Nevada Workers’ Compensation Claims for Truck Drivers

Nevada Workers’ Compens…

Driving a truck is physically demanding, and on-the-job injuries for truck drivers are an unfortunate reality. In fact, the Bureau of Labor Statistics (BLS) ranks truck driving as one of the deadliest jobs in the U.S. Fortunately, most truck drivers are eligible for Workers’ Compensation benefits for injuries sustained on the job. But successfully resolving a Nevada Workers’ Compensation claim often requires the assistance of a dedicated and experienced Workers’ Compensation attorney.

Workers’ Compensation Coverage for the Trucking Industry

Truck drivers face unique risks while on the job. Common injuries suffered by truck drivers include:

  • Accident-related injuries like broken bones, back and neck injuries, brain injuries, and internal bleeding
  • Repetitive-stress injuries such as carpal tunnel syndrome, trigger finger, bursitis, and tendonitis
  • Musculoskeletal injuries from lifting heavy cargo
  • Injuries sustained in falls

Because of the likelihood of sustaining a severe or debilitation injury while at work, it is important that truck drivers understand the Workers’ Compensation system and how to recover the compensation they and their families are owed.

As most workers know, Workers’ Compensation is a no-fault system. When an employee is injured on the job, they can make a claim and receive financial compensation for their injuries. This includes money for the cost of medical bills, lost wages due to time off of work, and disability benefits for workers who are unable to work for long periods of time.

To be eligible for compensation through Workers’ Comp, a truck driver must show that they sustained the injury during the course and scope of their employment. However, many trucking companies claim that an injury or medical condition is not a result of a work-related injury and that the truck driver is not subject to coverage under Workers’ Compensation.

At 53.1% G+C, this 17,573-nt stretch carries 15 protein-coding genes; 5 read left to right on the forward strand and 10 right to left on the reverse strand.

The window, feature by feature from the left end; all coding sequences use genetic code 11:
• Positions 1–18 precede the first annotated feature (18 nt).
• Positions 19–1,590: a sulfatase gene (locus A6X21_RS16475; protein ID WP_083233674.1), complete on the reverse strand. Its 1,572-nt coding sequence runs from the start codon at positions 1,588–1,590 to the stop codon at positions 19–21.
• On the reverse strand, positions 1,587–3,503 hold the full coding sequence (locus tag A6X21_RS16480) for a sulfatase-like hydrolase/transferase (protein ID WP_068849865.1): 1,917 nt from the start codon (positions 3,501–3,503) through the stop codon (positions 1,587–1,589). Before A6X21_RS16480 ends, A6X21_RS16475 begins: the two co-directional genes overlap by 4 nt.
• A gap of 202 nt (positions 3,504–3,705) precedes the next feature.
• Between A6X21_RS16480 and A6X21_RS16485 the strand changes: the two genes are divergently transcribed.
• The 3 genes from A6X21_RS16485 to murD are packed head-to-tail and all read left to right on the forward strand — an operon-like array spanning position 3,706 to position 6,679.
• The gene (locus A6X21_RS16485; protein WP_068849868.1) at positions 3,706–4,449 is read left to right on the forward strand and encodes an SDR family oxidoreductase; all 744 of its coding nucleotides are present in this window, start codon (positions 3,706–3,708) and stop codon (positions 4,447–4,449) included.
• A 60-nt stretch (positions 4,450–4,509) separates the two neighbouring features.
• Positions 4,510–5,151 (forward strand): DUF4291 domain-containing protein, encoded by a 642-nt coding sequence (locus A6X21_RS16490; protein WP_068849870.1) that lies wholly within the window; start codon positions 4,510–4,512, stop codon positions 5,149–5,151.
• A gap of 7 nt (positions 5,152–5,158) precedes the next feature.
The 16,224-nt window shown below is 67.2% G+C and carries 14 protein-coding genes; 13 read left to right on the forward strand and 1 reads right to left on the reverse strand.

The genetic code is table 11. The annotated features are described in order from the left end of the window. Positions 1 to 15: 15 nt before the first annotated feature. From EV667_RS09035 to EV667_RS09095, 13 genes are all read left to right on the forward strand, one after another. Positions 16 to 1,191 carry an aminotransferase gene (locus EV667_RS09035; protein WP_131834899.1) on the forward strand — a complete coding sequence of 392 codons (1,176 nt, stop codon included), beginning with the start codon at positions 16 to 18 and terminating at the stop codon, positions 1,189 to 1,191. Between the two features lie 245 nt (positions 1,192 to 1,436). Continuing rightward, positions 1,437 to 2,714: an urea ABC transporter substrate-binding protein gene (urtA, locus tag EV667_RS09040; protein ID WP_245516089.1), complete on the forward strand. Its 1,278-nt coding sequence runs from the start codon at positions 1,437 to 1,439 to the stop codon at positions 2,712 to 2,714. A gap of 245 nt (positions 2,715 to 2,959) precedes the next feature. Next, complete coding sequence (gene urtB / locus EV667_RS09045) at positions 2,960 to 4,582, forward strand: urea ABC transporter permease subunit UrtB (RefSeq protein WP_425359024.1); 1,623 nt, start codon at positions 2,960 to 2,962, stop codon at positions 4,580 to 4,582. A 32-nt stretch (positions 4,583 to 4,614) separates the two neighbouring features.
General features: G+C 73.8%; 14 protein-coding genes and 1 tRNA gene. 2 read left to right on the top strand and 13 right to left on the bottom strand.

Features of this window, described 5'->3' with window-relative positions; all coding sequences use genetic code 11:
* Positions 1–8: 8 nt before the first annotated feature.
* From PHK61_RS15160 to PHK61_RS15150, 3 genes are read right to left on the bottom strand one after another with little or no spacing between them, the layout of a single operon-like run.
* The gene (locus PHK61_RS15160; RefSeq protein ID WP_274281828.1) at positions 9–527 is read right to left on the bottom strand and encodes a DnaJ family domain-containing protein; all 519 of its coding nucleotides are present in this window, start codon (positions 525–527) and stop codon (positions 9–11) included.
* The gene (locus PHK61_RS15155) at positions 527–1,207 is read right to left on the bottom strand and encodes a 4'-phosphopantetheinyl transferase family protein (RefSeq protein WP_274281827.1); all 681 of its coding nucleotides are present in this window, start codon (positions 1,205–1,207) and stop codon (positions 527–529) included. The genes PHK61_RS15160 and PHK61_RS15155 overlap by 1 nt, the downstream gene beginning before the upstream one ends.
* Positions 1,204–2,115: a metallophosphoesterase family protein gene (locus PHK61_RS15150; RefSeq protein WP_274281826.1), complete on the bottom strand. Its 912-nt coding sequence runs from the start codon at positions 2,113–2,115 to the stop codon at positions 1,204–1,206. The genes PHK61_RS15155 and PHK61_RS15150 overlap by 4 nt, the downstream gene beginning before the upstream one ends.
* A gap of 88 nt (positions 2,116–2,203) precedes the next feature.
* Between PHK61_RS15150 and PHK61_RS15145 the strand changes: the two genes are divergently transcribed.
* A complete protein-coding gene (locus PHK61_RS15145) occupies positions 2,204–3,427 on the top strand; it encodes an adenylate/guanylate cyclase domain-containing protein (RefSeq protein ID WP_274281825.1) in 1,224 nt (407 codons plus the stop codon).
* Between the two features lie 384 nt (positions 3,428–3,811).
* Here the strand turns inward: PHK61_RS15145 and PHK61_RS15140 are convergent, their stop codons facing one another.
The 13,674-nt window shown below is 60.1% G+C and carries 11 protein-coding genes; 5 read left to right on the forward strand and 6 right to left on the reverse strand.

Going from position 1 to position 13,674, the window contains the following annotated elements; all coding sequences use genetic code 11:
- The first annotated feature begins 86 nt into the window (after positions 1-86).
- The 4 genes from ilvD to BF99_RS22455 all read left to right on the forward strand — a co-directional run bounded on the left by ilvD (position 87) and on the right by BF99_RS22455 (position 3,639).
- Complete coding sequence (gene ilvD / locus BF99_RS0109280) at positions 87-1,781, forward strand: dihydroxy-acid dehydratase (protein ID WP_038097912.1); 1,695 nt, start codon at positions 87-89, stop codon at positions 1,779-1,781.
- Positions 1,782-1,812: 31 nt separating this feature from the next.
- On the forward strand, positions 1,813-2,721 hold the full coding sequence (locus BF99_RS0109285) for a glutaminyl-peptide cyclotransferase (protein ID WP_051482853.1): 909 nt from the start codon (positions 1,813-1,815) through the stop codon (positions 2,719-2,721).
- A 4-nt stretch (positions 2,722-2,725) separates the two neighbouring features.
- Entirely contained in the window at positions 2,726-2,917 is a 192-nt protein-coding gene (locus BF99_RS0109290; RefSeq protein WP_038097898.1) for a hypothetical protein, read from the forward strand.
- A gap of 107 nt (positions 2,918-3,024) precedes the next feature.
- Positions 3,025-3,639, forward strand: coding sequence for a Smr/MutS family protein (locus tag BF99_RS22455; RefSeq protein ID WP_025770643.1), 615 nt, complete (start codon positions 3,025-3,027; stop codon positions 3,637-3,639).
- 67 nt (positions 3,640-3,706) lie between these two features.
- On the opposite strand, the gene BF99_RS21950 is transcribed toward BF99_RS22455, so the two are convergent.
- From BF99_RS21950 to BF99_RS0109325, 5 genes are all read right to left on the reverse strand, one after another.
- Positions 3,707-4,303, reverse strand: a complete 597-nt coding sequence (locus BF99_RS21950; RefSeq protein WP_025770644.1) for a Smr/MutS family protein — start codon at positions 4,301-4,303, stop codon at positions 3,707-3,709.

To prove that an injury is work-related, your Workers’ Compensation attorney must show that the injury was sustained while on the job. Important questions to answer include:

  • What was the driver doing when the injury occurred?
  • Where and when did the accident or injury happen?
  • Does the truck driver have any pre-existing medical conditions?
  • Is the injury common among other truck drivers?
  • Was the driver getting paid at the time the accident or injury occurred?

Answering these questions will help prove that your injuries were sustained in the course and scope of your employment and ensure that you are eligible for Workers’ Compensation coverage.

Owner-Operators Versus Trucking Employees

Workers’ Compensation covers employees who are injured on the job. However, many truck drivers are owner-operators and are not considered employees of the trucking company they work for. This means they are not covered by Workers’ Compensation for on-the-job injuries, and the trucking company will not be responsible for injuries the driver sustains on the job.

In some cases, a trucking company may still choose to include owner-operators under the Workers’ Compensation coverage. Other times, a trucking company may select Occupational Accident Injury Coverage, where the owner-operator purchases their own coverage for medical bills and disability benefits in the event they are injured on the job.

Regardless of the specifics, it is important that truck drivers understand the nature of the coverage that applies to them and the limits of Workers’ Compensation coverage, especially for owner-operators.

The Vander Laan Law Firm: Addressing Your Legal Needs with Compassion and Competence

Driving a truck is one of the most dangerous jobs in America, and truck drivers are exposed to a variety of workplace hazards. When a truck driver is injured on the job, they incur medical expenses and often miss time from work, resulting in lost wages. Truck drivers and their families are entitled to Workers’ Compensation benefits and should receive the compensation they deserve.

Most truck drivers who were injured on the job are also entitled to vocational rehabilitation services that provide assistance with job training and placement after a work-related injury. To qualify, a worker must have sustained an injury that causes a “substantial impediment” to their ability to work and be able to benefit from job training services that can assist with finding a new job.

If you are a truck driver who was injured on the job and need help receiving your Workers’ Compensation benefits or vocational rehabilitation services, Nevada Workers’ Compensation attorney Natalia Vander Laan can help.

Ms. Vander Laan cares deeply for her clients and works hard to help them find peace of mind. She proudly represents injured workers in Nevada and fights to protect their rights.

Learn more about Natalia Vander Laan and the Workers’ Compensation cases she handles, then contact the Vander Laan Law Firm today to schedule a consultation to discuss your case.

Ms. Vander Laan handles Workers’ Compensation claims on a contingency fee, which means no fee is owed unless the Vander Laan Law Firm recovers money for you.

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